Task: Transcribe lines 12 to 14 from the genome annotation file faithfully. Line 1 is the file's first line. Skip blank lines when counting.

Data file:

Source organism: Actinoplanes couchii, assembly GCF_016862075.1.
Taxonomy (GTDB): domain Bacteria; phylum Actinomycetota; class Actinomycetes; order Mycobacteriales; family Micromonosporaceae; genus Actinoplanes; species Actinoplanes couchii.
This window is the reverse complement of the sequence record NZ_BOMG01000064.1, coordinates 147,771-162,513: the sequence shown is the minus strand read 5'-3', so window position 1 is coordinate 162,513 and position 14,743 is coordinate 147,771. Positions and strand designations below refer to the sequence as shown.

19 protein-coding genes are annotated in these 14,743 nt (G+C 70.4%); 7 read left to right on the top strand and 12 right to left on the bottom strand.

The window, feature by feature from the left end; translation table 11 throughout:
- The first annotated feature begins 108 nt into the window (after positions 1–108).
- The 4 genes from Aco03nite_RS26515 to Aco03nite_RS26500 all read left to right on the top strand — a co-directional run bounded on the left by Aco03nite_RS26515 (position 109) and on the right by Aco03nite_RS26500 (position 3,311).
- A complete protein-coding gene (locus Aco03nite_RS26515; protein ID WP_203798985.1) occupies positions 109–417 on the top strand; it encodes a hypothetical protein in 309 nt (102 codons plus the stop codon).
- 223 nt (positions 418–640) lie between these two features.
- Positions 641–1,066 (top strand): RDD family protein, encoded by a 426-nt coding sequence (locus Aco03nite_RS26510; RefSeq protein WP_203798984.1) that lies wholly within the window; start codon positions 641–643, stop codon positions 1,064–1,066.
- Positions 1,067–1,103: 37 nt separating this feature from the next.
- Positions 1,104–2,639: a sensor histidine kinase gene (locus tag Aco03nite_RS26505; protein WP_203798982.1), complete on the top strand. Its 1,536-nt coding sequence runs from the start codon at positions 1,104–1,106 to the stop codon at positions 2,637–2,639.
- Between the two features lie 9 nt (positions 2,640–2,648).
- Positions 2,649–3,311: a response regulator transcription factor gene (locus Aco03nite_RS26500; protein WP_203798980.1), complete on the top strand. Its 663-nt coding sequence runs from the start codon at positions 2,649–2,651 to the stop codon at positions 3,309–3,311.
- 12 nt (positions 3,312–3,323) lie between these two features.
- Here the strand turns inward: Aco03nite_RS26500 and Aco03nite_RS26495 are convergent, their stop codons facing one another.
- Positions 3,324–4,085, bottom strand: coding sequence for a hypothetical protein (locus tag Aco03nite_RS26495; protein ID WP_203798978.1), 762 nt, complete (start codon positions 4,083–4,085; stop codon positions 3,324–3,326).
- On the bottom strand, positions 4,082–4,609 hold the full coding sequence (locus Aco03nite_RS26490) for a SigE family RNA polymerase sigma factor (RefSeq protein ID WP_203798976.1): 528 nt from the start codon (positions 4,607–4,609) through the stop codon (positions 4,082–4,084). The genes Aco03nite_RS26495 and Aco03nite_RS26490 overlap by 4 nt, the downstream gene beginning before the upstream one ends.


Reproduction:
- Positions 1,104–2,639: a sensor histidine kinase gene (locus tag Aco03nite_RS26505; protein WP_203798982.1), complete on the top strand. Its 1,536-nt coding sequence runs from the start codon at positions 1,104–1,106 to the stop codon at positions 2,637–2,639.
- Between the two features lie 9 nt (positions 2,640–2,648).
- Positions 2,649–3,311: a response regulator transcription factor gene (locus Aco03nite_RS26500; protein WP_203798980.1), complete on the top strand. Its 663-nt coding sequence runs from the start codon at positions 2,649–2,651 to the stop codon at positions 3,309–3,311.